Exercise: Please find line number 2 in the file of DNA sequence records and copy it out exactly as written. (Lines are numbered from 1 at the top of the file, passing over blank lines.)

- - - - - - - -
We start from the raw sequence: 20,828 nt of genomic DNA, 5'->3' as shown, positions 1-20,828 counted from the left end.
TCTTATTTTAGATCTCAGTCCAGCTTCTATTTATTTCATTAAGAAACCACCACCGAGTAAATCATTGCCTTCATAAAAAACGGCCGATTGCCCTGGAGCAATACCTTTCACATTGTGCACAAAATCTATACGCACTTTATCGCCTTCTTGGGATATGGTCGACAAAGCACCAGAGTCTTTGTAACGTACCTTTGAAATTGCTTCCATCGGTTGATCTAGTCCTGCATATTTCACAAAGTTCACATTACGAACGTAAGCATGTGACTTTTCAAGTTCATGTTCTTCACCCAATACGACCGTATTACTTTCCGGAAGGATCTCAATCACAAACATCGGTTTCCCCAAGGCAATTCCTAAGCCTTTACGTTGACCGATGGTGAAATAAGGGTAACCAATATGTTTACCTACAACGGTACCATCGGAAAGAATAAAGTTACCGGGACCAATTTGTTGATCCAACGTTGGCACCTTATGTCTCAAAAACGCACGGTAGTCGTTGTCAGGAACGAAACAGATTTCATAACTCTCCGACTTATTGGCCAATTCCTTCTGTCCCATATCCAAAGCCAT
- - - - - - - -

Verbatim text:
TCTTATTTTAGATCTCAGTCCAGCTTCTATTTATTTCATTAAGAAACCACCACCGAGTAAATCATTGCCTTCATAAAAAACGGCCGATTGCCCTGGAGCAATACCTTTCACATTGTGCACAAAATCTATACGCACTTTATCGCCTTCTTGGGATATGGTCGACAAAGCACCAGAGTCTTTGTAACGTACCTTTGAAATTGCTTCCATCGGTTGATCTAGTCCTGCATATTTCACAAAGTTCACATTACGAACGTAAGCATGTGACTTTTCAAGTTCATGTTCTTCACCCAATACGACCGTATTACTTTCCGGAAGGATCTCAATCACAAACATCGGTTTCCCCAAGGCAATTCCTAAGCCTTTACGTTGACCGATGGTGAAATAAGGGTAACCAATATGTTTACCTACAACGGTACCATCGGAAAGAATAAAGTTACCGGGACCAATTTGTTGATCCAACGTTGGCACCTTATGTCTCAAAAACGCACGGTAGTCGTTGTCAGGAACGAAACAGATTTCATAACTCTCCGACTTATTGGCCAATTCCTTCTGTCCCATATCCAAAGCCAT